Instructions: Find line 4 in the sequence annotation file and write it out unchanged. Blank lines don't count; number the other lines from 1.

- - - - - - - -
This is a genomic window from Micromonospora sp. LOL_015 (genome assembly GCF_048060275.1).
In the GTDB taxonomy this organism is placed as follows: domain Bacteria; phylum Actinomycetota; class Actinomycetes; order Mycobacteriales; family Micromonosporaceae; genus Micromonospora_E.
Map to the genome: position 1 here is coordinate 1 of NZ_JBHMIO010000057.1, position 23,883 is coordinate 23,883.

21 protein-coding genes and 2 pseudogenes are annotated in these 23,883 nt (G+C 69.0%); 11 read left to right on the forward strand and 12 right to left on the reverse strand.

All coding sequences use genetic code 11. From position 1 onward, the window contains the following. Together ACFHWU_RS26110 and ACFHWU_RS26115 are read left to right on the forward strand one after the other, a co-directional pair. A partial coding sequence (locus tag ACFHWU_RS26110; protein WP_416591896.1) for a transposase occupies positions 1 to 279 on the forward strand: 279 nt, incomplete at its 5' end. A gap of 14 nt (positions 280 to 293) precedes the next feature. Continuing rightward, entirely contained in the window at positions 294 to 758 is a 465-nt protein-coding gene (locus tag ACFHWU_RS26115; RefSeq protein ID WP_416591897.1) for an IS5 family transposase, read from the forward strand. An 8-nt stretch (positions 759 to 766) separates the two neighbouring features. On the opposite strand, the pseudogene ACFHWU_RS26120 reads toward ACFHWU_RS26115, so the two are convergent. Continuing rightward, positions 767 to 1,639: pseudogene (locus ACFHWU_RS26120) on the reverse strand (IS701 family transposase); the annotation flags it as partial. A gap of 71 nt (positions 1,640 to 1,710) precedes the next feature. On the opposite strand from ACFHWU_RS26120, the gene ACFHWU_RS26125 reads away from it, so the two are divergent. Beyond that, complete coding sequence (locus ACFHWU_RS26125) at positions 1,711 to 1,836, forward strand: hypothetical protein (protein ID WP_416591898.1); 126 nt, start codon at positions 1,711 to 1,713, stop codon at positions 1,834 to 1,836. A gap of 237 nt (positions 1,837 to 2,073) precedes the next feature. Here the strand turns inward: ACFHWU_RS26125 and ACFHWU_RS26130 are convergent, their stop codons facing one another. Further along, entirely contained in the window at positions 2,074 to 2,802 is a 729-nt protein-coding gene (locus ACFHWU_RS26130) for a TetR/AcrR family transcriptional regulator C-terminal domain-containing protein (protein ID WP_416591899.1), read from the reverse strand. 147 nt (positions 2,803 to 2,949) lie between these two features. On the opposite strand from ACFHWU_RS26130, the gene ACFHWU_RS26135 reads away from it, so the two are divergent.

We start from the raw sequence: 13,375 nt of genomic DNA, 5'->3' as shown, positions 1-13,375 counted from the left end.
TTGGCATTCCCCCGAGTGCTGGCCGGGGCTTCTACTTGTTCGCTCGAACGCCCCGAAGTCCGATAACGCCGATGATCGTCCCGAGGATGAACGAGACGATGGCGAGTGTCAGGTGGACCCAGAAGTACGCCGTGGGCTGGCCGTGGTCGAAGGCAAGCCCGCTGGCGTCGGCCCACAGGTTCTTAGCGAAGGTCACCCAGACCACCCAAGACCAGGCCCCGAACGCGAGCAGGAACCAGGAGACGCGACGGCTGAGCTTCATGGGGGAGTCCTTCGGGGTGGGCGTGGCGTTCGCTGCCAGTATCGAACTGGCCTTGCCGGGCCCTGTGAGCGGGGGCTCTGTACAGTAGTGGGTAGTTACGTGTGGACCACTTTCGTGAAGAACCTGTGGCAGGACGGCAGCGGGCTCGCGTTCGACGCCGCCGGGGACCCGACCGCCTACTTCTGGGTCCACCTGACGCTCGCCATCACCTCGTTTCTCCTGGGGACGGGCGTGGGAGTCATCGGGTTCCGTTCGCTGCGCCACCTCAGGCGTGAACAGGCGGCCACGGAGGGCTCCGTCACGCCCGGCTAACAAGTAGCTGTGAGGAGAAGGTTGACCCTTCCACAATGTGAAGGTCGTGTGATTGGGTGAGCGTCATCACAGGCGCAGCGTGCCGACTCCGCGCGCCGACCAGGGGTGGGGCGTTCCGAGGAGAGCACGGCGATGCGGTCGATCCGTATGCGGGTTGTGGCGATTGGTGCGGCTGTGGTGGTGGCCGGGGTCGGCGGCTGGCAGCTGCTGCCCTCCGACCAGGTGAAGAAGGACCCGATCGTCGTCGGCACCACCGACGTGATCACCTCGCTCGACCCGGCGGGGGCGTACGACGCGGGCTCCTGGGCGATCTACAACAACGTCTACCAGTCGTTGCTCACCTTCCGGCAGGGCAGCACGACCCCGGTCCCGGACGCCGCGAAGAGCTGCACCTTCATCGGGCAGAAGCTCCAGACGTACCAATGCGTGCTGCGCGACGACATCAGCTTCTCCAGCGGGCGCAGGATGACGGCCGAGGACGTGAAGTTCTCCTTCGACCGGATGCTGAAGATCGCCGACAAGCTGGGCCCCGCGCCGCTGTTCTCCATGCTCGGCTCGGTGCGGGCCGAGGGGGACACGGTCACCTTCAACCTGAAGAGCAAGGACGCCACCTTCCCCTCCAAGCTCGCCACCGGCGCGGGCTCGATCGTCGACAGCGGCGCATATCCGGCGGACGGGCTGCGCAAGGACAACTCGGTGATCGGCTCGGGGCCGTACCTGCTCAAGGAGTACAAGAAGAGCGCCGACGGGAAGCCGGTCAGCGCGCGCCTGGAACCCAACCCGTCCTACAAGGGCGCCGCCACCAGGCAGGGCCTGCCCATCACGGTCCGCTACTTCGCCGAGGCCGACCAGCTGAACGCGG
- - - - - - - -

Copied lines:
21 protein-coding genes and 2 pseudogenes are annotated in these 23,883 nt (G+C 69.0%); 11 read left to right on the forward strand and 12 right to left on the reverse strand.